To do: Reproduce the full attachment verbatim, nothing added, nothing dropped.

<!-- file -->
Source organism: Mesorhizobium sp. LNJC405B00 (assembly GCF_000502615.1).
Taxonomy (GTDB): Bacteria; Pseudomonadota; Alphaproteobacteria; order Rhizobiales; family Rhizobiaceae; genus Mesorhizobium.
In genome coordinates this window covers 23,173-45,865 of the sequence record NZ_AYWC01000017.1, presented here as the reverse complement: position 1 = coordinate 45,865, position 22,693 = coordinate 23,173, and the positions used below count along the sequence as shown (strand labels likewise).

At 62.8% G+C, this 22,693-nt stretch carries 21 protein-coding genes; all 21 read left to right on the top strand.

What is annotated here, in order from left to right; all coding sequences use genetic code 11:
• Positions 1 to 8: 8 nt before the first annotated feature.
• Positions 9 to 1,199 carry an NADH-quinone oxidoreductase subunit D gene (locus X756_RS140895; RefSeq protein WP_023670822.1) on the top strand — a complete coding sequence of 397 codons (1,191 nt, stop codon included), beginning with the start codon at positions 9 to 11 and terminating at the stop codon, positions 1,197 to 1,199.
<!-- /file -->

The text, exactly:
Source organism: Mesorhizobium sp. LNJC405B00 (assembly GCF_000502615.1).
Taxonomy (GTDB): Bacteria; Pseudomonadota; Alphaproteobacteria; order Rhizobiales; family Rhizobiaceae; genus Mesorhizobium.
In genome coordinates this window covers 23,173-45,865 of the sequence record NZ_AYWC01000017.1, presented here as the reverse complement: position 1 = coordinate 45,865, position 22,693 = coordinate 23,173, and the positions used below count along the sequence as shown (strand labels likewise).

At 62.8% G+C, this 22,693-nt stretch carries 21 protein-coding genes; all 21 read left to right on the top strand.

What is annotated here, in order from left to right; all coding sequences use genetic code 11:
• Positions 1 to 8: 8 nt before the first annotated feature.
• Positions 9 to 1,199 carry an NADH-quinone oxidoreductase subunit D gene (locus X756_RS140895; RefSeq protein WP_023670822.1) on the top strand — a complete coding sequence of 397 codons (1,191 nt, stop codon included), beginning with the start codon at positions 9 to 11 and terminating at the stop codon, positions 1,197 to 1,199.